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Lower GDP Takes Wind From AUD Sails.

A much lower than expected Australian 3Q GDP sends the AUD lower across the board.

Australian Q3 GDP fell by a much lower -0.5%q/q today against a consensus forecast of -0.1%. Household spending has failed to recover from a lacklustre Q2, and across other sectors, house construction, CapEx and government spending were all weak. Although trade (read mining), was weak at -0.2% there is some hope for a better Q4 at least from this sector as commodity prices continue to rise. Overall then a much worse performance than even the most pessimistic anticipated. With the Australian Government looking over its shoulder at the upcoming S&P credit review and maintaining its coveted Triple-A rating, no much help can be expected on the fiscal front.

The effect on AUD/USD was unsurprising, falling from the day’s highs at 7480 to a low of 7415 before a tepid bounce to 7430 where we have spent the rest of the day. Short term support is at 7412 on the hourly chart followed by 7370.


AUD Hourly

The daily chart isn’t looking much better with the failure at 7480 reinforcing a strong resistance line at 7500, multiple daily highs now. Support like the hourly sits at 7412 ascending wedge and then 7370 and  7310.



AUD/NZD fell to 1.0415 before climbing to 1.0445 as Europe opens. The NZD is generally on the front foot at the moment anyway post a strong Global Dairy Auction last night and upgrades to Fonterra’s milk payout forecast.

The daily chart shows strong support now at the 1.0410/15 area which held again this morning. However a daily close below suggests that 1.0350  is possible before the June lows around 1.0240. Resistance sits at the  1.0500 level, 1.0520 and then 1.0530 the 100-day moving average.


AUDNZDDaily [3]

GBP/AUD is now consolidating comfortably above its 100-day moving average at 1.6883 with today move helping that cause. Resistance lies at 1.7150  and the  1.7790. Could GBP/AUD be a predictor of further upside for GBP?

GBPAUDDaily [4]


AUD/CAD, a very interesting chart. Is oil about to go higher? AUD is flirting with major support now in AUD/CAD. 9850 is a triple daily bottom and the 200-day moving average. A close below here would be technically significant indeed. Resistance above is at 9940.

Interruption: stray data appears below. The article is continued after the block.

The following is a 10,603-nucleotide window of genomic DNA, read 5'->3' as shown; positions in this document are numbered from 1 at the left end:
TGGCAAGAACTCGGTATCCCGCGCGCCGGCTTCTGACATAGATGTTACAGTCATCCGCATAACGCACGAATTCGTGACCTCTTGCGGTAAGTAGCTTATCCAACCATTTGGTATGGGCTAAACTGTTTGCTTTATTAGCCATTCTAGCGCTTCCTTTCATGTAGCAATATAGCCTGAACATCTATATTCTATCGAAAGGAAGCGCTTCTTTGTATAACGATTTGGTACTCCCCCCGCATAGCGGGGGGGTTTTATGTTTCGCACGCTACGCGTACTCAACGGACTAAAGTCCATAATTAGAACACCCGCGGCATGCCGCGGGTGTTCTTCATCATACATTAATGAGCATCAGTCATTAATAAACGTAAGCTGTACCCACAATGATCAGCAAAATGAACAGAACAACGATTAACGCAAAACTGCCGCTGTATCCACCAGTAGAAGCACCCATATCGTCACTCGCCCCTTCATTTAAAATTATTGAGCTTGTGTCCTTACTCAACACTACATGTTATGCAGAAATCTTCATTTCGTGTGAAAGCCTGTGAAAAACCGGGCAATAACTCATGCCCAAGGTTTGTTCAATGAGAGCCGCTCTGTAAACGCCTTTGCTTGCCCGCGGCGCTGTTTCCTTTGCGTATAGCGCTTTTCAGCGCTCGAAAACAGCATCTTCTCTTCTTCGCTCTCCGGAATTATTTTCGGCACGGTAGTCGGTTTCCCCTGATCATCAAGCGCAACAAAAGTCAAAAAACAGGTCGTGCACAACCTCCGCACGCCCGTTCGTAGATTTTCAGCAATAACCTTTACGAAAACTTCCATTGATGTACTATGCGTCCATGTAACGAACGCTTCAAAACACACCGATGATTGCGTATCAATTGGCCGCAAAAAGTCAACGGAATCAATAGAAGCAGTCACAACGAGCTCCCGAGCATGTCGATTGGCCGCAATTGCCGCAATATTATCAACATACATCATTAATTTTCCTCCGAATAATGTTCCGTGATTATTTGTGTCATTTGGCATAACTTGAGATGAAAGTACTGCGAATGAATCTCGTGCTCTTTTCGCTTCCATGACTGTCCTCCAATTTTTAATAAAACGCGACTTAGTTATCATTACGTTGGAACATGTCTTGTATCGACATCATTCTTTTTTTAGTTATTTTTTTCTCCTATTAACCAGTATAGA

XAU/AUD shows it’s not all bad, though. Or maybe it’s a case of the ugliest horse in the glue factory? Or maybe that XAU/USD has more downside yet to come. Either way though against the AUD, Gold remains very much marooned in its down-channel.



Today’s GDP was to speak Australian for a moment, “a shocker.” It should keep the RBA’s easing bias on the table into Q1 of 2017. With a poor Q4 print almost guaranteeing it. The government has little room to manoeuvre fiscally at the moment and thus the weight of effort must fall to Australian households themselves and the RBA.

Meanwhile, the AUD charts themselves may well be giving the street a clue as to the near term direction of various currencies, commodities and precious metals.

This article is for general information purposes only. It is not investment advice or a solution to buy or sell securities. Opinions are the authors; not necessarily that of OANDA Corporation or any of its affiliates, subsidiaries, officers or directors. Leveraged trading is high risk and not suitable for all. You could lose all of your deposited funds.

Jeffrey Halley

Jeffrey Halley [10]

Senior Market Analyst, Asia Pacific
With more than 30 years of FX experience – from spot/margin trading and NDFs through to currency options and futures – Jeffrey Halley is OANDA’s senior market analyst for Asia Pacific, responsible for providing timely and relevant macro analysis covering a wide range of asset classes. He has previously worked with leading institutions such as Saxo Capital Markets, DynexCorp Currency Portfolio Management, IG, IFX, Fimat Internationale Banque, HSBC and Barclays. A highly sought-after analyst, Jeffrey has appeared on a wide range of global news channels including Bloomberg, BBC, Reuters, CNBC, MSN, Sky TV, Channel News Asia as well as in leading print publications including the New York Times and The Wall Street Journal, among others. He was born in New Zealand and holds an MBA from the Cass Business School.
Jeffrey Halley
Jeffrey Halley

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